Sacred silence. A great settling enfolds the monastery. Cell doors close. Offices are dark. Computers are off. Phones are silent. Compline has rounded out the monastic day and nocturnal adoration begins. It’s extraordinarily intimate as one by one in each house a nun takes a private hour of adoration in the oratory. Close to the altar, kneeling before the monstrance, alone and still with our Lord. It is at once refreshing, restful, nourishing, healing, and strengthening. Like a cool walk in the garden breeze side by side with our Lord.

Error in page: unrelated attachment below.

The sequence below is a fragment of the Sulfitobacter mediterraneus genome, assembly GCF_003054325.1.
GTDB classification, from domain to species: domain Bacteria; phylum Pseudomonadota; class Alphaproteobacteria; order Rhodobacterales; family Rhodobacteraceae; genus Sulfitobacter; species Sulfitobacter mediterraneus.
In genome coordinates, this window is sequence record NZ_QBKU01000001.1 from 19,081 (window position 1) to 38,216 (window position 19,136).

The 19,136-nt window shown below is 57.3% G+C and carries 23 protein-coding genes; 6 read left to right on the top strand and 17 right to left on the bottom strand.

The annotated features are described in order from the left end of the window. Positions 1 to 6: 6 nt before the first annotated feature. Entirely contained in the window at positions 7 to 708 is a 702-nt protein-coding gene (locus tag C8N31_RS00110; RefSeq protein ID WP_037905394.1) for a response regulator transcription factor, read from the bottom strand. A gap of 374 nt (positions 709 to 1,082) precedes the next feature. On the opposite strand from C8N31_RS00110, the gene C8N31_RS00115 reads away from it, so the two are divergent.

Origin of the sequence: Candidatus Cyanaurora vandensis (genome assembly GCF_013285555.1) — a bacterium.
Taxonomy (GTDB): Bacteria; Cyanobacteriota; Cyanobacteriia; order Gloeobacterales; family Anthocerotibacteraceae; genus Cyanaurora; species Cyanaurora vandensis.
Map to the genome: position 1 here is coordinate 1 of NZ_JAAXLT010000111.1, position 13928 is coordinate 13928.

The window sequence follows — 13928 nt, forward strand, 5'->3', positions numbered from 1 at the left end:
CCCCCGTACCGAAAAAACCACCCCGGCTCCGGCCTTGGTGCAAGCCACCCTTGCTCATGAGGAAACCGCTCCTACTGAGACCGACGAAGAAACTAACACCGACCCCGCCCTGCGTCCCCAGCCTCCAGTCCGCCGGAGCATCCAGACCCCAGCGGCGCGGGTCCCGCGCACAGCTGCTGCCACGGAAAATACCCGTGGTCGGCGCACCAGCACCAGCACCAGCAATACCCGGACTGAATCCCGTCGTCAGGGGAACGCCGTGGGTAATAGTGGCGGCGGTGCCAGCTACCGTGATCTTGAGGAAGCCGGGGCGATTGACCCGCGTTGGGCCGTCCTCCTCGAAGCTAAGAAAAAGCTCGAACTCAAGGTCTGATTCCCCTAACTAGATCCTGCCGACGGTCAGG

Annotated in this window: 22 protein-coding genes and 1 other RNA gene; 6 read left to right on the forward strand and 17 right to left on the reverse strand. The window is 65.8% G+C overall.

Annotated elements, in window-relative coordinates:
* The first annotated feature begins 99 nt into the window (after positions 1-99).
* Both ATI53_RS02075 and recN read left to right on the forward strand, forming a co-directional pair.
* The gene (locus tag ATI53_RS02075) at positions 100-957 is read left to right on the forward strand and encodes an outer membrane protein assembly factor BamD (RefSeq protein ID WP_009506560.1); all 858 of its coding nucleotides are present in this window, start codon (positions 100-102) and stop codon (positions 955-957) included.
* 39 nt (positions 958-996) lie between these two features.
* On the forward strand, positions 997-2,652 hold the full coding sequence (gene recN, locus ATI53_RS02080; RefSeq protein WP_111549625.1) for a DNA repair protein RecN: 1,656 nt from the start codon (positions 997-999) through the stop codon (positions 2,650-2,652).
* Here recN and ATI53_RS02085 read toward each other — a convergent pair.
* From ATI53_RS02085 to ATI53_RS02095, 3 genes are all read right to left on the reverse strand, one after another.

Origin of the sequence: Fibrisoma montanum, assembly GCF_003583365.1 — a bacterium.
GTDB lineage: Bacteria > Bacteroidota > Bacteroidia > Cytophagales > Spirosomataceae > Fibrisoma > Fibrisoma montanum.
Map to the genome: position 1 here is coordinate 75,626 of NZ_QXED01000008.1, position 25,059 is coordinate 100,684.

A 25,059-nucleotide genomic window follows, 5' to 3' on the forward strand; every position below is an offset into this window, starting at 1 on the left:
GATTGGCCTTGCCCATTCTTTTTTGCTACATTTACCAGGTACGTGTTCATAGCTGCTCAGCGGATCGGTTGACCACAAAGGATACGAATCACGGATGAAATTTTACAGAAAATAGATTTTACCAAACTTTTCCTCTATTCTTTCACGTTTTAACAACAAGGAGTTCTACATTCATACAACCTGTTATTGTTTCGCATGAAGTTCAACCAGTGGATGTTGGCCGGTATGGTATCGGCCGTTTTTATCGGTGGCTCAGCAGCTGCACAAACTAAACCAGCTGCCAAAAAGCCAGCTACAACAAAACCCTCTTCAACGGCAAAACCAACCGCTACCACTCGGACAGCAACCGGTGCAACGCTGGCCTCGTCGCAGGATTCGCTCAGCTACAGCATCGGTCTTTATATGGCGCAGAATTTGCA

Yet, here’s the startling catch. All those adverbs aren’t for us. They are for those for whom we pray and sacrifice, especially priests. Yes, our lives to outsiders may seem enviously easy as lives of prayer that are soft, sweet, and gentle but prayer is merely bringing us to the battlefield for souls. Many a soul that ought to be with our Lord is not, so we step in – as we are – with all our aches, pains, distractions, trials, and traumas and tragedies anyone and everyone is faced with. And that, that holy hour with whatever physical, spiritual, emotional baggage life sends to us, is what we present to our Lord for the sake of others’ return to peace and perseverance.